Detailed questionnaires, administered by trained research staff through face-to-face interviews, were used to collect demographic information (age, sex, and race), socioeconomic characteristics (education level), general medical history, and lifestyle-related factors (smoker or nonsmoker) from participants in their preferred language (English or mother tongue). Education level was classified as primary/below education and secondary/above education. Body mass index was calculated as body weight (in kilograms) divided by body height (in meters) squared. Hypertension was defined as systolic blood pressure ≥ 140 mm Hg, diastolic blood pressure ≥ 90 mm Hg, physician-diagnosed hypertension, or self-reported history of hypertension. Diabetes mellitus was defined as random glucose of ≥ 11.1 mM, diabetic medication use, or a physician-diagnosed history of diabetes. Hyperlipidemia was defined as total cholesterol ≥ 6.2 mM or self-reported use of lipid-lowering drugs. Cardiovascular disease was defined as history of previous myocardial infarction, angina, or stroke. 
Assessment of Vision-Specific Functioning
The VSF scale27,28 consists of 11 questions (VF-11) about different aspects of vision-dependent activities to assess the level of difficulty in performing daily tasks involving near and distance vision. 
Statistical Analysis
MMD grade and myopic refractive error in the worse eye were used in the analysis. The age-standardized prevalence rates of MMD were calculated by direct standardization of the study samples to the Singapore population, using the 2010 Singapore census. Associations of demographic and socioeconomic factors with MMD were assessed using multivariable-adjusted logistic regression models including covariables of age, ethnicity, sex, SE, and education, selected using stepwise backward methods. To determine optimal SE and age thresholds to detect individuals at risk of MMD, the sensitivity and specificity values were calculated for each predetermined cutoff. Simple practical thresholds were used. 
Rasch analysis was performed for VSF using the Andrich rating scale model29 with Winsteps software version 3.68 (Chicago, IL, USA)30 to transform the raw ordinal VF-11 scores into interval-level measurements (in logits).31 To examine the impact of MMD on vision and VSF, participants with ocular comorbidities, including cataract, glaucoma, age-related macular degeneration, and diabetic retinopathy, were excluded from the following analyses. The association between MMD and each endpoint (BCVA and VSF score) was assessed by two multivariable-adjusted linear regression models. Model 1 adjusted for age, race, sex, education, and SE. Model 2 adjusted further for PVA to account for uncorrected refractive errors and determine if the impact of MMD on each endpoint extended beyond the changes in refractive error in eyes with MMD. Additionally, MMD severity (no MMD, Meta-PM category 2, and Meta-PM category 3 or 4) was also analyzed as an ordinal variable against each endpoint. Statistical software (Stata, version 13.1; StataCorp LP, College Station, TX, USA) was used.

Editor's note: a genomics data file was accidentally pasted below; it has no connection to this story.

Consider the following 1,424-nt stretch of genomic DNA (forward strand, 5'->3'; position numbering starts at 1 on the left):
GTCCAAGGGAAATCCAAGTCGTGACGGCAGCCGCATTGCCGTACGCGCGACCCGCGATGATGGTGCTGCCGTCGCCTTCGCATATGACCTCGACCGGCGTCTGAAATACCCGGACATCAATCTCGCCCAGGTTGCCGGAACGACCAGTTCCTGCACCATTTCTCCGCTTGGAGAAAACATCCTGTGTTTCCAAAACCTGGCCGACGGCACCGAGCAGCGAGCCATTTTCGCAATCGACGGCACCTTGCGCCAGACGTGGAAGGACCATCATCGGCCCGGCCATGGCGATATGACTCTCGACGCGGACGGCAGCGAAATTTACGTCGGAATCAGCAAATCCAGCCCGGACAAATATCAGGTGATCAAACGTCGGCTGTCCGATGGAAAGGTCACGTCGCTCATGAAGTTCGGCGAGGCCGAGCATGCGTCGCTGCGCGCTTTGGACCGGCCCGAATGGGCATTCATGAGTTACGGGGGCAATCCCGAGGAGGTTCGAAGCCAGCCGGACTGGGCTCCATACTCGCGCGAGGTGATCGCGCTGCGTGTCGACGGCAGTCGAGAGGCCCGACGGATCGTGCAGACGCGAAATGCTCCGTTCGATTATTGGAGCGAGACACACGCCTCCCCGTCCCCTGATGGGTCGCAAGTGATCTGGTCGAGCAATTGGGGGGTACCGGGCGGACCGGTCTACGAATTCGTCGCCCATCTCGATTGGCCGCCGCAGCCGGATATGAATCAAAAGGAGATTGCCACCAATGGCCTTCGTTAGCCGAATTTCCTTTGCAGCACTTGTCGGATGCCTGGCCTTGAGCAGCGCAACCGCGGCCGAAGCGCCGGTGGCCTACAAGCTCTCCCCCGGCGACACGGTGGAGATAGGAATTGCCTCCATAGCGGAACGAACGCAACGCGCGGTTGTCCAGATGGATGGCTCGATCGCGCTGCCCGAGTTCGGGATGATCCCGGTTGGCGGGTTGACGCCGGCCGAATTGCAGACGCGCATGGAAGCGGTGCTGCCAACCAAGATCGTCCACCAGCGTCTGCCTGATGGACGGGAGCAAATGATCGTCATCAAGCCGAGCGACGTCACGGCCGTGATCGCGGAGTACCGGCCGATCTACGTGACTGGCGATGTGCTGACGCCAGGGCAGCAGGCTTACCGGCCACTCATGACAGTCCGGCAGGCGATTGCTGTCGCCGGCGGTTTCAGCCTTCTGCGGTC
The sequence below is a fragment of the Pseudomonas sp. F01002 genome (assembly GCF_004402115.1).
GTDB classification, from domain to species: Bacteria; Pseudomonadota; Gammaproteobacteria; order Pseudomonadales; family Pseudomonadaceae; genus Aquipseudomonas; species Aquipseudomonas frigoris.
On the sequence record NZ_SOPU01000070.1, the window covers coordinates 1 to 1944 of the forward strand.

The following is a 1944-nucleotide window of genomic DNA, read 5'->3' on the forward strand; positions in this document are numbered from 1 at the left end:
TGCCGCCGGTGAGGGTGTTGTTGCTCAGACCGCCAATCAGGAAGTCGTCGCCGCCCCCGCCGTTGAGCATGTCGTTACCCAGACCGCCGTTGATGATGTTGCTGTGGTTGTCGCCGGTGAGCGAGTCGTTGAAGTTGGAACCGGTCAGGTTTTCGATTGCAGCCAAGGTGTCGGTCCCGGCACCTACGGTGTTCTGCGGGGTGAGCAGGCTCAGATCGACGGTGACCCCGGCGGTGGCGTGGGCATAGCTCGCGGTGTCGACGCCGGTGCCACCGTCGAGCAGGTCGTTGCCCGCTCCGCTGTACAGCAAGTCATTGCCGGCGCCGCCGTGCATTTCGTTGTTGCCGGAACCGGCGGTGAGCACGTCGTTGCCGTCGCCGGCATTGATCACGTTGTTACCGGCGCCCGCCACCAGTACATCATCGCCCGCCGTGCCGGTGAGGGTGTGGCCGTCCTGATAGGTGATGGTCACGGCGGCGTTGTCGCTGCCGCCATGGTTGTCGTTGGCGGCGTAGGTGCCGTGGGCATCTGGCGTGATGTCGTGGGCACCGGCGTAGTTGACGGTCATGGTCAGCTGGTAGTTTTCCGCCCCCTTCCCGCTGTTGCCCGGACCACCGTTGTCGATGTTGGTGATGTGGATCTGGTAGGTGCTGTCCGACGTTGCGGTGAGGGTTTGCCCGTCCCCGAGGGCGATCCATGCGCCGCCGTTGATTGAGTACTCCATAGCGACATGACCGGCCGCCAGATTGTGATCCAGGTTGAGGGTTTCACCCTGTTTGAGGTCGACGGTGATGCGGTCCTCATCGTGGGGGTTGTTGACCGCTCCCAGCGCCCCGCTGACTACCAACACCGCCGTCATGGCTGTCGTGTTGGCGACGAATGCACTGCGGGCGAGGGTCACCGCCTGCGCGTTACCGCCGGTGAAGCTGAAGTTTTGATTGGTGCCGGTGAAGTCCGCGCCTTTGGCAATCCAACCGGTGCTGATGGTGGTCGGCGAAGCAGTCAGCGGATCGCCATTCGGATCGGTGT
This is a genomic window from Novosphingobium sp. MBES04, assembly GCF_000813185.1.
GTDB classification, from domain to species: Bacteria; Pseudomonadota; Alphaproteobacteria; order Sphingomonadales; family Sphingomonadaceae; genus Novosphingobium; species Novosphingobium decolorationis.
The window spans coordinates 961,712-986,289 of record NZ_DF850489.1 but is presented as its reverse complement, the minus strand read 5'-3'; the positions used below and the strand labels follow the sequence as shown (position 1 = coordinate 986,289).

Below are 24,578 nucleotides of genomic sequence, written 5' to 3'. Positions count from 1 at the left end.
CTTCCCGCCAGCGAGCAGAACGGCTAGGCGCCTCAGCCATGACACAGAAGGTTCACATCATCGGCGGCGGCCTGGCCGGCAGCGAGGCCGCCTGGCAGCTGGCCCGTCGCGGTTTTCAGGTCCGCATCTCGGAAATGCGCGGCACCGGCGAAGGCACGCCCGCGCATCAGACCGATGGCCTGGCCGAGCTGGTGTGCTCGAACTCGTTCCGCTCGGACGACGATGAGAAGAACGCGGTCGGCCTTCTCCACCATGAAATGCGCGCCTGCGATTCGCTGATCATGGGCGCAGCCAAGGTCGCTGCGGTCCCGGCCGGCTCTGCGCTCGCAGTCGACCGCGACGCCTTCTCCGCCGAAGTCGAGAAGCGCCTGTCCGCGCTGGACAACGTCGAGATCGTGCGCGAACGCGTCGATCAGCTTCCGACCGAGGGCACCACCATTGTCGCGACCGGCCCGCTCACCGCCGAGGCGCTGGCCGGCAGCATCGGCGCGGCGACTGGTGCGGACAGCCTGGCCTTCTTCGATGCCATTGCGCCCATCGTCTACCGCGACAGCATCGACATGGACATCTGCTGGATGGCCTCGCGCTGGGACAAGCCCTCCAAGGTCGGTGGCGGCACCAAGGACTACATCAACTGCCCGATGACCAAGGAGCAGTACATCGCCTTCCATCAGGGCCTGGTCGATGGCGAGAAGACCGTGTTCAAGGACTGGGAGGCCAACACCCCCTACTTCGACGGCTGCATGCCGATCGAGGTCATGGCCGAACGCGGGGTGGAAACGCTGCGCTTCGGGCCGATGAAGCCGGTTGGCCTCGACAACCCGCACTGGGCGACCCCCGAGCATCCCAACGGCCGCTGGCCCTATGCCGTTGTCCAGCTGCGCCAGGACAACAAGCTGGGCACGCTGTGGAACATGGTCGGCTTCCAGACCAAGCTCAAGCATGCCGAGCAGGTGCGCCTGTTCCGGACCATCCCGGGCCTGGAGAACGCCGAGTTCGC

Results
Of the 9068 eligible participants, 352 (3.9%) participants were excluded due to missing or ungradable fundus photographs in both eyes. A total of 8716 (96.1%) phakic subjects comprising 2926 Malays, 2890 Indians, and 2900 Chinese were included in this study. The mean age (± standard deviation [SD]) of the participants was 57.2 ± 9.5 years, and comprised 49.6% males and 50.4% females. Myopia was present in 3108 (35.7%) participants, and high myopia was present in 523 (6.0%) participants. Participants excluded due to missing or ungradable fundus photographs were older, more likely to be Malays, and to have lower education (P < 0.001), compared to the participants included in this study. 
The crude and age-standardized prevalence of MMD among phakic adults was 4.0% (95% confidence interval [CI], 3.6%–4.4%) and 3.8% (95%CI, 3.4%–4.3%), respectively (Table 1). Chinese participants had the highest age-standardized prevalence of MMD (4.6%), followed by Malays (3.7%) and Indians (2.3%; P < 0.001). The prevalence of MMD among persons with low, moderate, and high myopia was 7.0% (n = 144), 10.4% (n = 56), and 28.7% (n = 150), respectively. The prevalence of MMD increased significantly with greater myopic SE (P < 0.001), longer AL (P < 0.001), and older age (P < 0.001). Meta-PM category 2 (diffuse chorioretinal atrophy), Meta-PM category 3 (patchy chorioretinal atrophy), and Meta-PM category 4 (macular atrophy) were present in 3.8%, 0.1%, and 0.05% participants, respectively. Among 350 participants with MMD, the occurrence of “plus” lesions was rare, present in only 23 (6.6%) participants. Lacquer cracks, Fuchs spot, and CNV were found in 22 (6.3%), 1 (0.3%), and 0 (0.0%) participants, respectively. Of the 23 participants with “plus” lesions, 18 (78.2%) had high myopia (SE ≤ –5.0 D) and 15 (65.2%) had severe myopia (SE ≤ –8.0 D).